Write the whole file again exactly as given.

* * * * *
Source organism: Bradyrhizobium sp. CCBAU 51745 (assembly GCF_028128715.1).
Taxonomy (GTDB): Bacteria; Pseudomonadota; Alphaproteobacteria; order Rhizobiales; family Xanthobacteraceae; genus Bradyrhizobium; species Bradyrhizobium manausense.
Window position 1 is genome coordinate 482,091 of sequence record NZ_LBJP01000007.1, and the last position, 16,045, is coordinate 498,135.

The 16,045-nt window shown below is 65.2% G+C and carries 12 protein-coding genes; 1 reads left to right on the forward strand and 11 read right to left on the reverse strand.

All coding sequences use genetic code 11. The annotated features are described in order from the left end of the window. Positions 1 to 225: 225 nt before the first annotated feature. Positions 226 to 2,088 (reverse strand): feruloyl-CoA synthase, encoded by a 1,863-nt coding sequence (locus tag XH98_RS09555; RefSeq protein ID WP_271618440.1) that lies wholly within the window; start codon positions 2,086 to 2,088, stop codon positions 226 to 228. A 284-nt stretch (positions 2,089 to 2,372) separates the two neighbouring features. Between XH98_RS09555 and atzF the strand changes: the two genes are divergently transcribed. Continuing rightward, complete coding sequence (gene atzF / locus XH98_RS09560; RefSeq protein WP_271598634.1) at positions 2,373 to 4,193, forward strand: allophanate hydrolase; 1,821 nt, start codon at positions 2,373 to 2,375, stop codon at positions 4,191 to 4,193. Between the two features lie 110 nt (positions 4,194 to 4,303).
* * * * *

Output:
Source organism: Bradyrhizobium sp. CCBAU 51745 (assembly GCF_028128715.1).
Taxonomy (GTDB): Bacteria; Pseudomonadota; Alphaproteobacteria; order Rhizobiales; family Xanthobacteraceae; genus Bradyrhizobium; species Bradyrhizobium manausense.
Window position 1 is genome coordinate 482,091 of sequence record NZ_LBJP01000007.1, and the last position, 16,045, is coordinate 498,135.

The 16,045-nt window shown below is 65.2% G+C and carries 12 protein-coding genes; 1 reads left to right on the forward strand and 11 read right to left on the reverse strand.

All coding sequences use genetic code 11. The annotated features are described in order from the left end of the window. Positions 1 to 225: 225 nt before the first annotated feature. Positions 226 to 2,088 (reverse strand): feruloyl-CoA synthase, encoded by a 1,863-nt coding sequence (locus tag XH98_RS09555; RefSeq protein ID WP_271618440.1) that lies wholly within the window; start codon positions 2,086 to 2,088, stop codon positions 226 to 228. A 284-nt stretch (positions 2,089 to 2,372) separates the two neighbouring features. Between XH98_RS09555 and atzF the strand changes: the two genes are divergently transcribed. Continuing rightward, complete coding sequence (gene atzF / locus XH98_RS09560; RefSeq protein WP_271598634.1) at positions 2,373 to 4,193, forward strand: allophanate hydrolase; 1,821 nt, start codon at positions 2,373 to 2,375, stop codon at positions 4,191 to 4,193. Between the two features lie 110 nt (positions 4,194 to 4,303).